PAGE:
From that point until 5:00pm, I was basically hanging around and taking pictures. My camera (I got a new one! But it's temporary) batteries died (all six of them), so Izz graciously let me use her camera. I must say, for as small and insulting as my new camera is, it takes better indoor pictures than my old camera, a lot better, but Izz's trumps both of them. Unfortunately, her camera puts both a picture and a copy on the SD card. That ended up leading to 15 minutes worth of data transfers.

I took the Hopeful Hunter division to get ready, but I forgot that I'd have to zip up my crappy, $80 boots that should be burned at the steak, so I ended up missing my first class, which means I either have to take more time to get ready or buy better tall boots. The latter sounds a lot better. Green walk/trot/canter ended up being my first ride. Unfortunately, I hadn't pulled my pants up far enough, so there was a whole bunch of extra fabric between the legs, plus my leg muscles basically quit on me, so the canter was not very pretty. I ended up half seating for the rest of the division.We got a fifth in w/t/c, sixth in combination, and another fifth in over fences. She was awesome during our course with the exception of one lead that she just didn't want to switch for. Both of our courses for the day were the same, and they were entirely left lead courses. I'm surprised that she didn't buck her way back home.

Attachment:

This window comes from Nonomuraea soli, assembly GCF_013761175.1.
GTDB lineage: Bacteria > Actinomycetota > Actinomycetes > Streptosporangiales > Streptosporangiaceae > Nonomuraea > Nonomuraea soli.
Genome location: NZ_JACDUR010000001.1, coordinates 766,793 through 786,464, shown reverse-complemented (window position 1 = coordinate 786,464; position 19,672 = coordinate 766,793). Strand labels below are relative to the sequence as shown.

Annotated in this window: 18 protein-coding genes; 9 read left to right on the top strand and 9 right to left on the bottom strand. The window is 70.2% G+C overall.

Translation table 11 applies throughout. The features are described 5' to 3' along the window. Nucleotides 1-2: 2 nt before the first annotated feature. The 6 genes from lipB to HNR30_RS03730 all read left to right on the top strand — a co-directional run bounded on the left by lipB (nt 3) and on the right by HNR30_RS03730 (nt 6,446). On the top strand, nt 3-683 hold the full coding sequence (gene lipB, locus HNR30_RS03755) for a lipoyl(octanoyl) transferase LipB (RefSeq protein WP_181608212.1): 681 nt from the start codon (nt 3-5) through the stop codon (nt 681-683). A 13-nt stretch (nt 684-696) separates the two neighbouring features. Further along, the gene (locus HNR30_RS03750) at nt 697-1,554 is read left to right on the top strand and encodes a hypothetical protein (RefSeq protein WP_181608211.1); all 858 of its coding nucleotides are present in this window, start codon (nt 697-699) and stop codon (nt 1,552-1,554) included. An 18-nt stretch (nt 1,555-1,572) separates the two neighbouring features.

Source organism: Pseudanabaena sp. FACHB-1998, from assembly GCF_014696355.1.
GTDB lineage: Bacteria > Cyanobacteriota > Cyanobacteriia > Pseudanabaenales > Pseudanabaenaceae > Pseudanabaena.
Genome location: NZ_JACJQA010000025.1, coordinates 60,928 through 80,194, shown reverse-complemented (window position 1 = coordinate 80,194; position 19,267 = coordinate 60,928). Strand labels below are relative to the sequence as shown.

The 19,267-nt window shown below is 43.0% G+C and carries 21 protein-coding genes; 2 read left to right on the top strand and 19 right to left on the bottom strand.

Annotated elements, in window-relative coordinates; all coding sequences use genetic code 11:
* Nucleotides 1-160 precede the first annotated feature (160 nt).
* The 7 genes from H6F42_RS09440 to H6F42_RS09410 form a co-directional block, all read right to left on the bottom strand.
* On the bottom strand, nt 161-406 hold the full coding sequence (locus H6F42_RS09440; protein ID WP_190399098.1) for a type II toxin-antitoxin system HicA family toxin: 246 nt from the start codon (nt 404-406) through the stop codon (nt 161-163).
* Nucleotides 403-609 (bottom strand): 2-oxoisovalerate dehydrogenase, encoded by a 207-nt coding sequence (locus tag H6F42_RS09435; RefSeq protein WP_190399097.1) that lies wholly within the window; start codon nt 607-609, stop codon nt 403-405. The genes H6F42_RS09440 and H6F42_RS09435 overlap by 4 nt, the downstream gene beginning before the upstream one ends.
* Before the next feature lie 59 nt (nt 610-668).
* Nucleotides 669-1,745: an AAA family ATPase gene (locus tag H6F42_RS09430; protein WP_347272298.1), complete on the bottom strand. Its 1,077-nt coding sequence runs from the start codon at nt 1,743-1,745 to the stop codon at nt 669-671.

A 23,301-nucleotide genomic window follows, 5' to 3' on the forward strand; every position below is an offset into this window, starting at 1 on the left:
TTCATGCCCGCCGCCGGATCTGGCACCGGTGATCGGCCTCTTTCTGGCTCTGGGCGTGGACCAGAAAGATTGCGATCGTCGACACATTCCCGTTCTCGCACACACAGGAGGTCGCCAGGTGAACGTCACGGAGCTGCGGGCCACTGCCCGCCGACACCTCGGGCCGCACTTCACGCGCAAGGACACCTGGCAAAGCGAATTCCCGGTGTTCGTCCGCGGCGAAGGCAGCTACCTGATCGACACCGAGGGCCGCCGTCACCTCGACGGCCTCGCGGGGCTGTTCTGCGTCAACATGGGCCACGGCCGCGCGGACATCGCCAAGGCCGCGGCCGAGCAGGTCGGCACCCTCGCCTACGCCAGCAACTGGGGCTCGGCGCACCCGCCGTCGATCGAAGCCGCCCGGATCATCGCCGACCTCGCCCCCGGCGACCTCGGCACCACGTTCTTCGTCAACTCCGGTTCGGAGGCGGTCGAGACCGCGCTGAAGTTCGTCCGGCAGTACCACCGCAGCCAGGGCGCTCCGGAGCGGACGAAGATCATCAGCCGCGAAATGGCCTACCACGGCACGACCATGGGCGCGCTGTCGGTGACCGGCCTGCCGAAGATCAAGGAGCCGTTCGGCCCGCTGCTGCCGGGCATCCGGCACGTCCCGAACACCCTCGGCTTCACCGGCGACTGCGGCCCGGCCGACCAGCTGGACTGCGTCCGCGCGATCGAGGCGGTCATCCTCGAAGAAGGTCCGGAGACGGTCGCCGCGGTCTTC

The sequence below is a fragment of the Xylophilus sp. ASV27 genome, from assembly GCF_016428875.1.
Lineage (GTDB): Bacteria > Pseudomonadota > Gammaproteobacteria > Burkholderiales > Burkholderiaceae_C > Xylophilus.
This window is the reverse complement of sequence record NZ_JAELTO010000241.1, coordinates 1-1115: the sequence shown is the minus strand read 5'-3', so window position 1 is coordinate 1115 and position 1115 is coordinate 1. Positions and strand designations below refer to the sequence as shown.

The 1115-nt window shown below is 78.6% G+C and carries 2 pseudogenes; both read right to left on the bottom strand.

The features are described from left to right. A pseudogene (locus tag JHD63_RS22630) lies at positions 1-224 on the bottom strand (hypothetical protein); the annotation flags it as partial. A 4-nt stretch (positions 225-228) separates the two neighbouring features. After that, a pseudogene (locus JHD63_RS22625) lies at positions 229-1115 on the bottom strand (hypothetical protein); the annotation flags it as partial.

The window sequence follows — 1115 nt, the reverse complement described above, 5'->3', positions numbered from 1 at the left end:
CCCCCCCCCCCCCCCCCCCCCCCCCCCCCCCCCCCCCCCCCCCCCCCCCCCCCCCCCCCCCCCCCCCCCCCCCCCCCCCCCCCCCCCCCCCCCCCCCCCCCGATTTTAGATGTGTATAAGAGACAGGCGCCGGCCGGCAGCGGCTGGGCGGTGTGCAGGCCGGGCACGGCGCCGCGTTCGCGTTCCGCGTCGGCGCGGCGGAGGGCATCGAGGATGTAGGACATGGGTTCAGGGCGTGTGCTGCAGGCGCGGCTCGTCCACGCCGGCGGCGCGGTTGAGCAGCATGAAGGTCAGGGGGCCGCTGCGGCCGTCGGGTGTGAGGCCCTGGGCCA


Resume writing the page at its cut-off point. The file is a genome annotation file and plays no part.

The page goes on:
Our next division was pleasure horse. We placed back and forth between fourth and fifth place mostly, but then we got a third in one of the classes. She was much better about her leads during this course, and easily broke down and switched twice. Then we got to the last jump. It was, you guessed it, an oxer! I'm pretty sure that I subconsciously pulled her away from it because when I was going up to it the first time I was saying to myself, "It's not an oxer, it's not an oxer, it's not an oxer," but, alas, it was an oxer. Black and white with green flowers was it, and that particular jump was my favorite when it was just a vertical, but, as an oxer, well, it's like when you have a boyfriend that you really love, but then he tells you that he's a serial killer. Stabs you right in the trust. Needless to say, the first time was a refusal, but it was warranted, and the second time, we went over it, and we were not getting close to it.

All in all, it was a good day. Baby received many compliments on how pretty she was, and I got a thumbs up for my neck riding. As for that second revelation, I learned that I walk differently when I'm happy about how I ride. Bigger step, more schwung; I could be a top Dressage horse with that kind of movement.

Thank you to my camera people! Your assistance is much appreciated!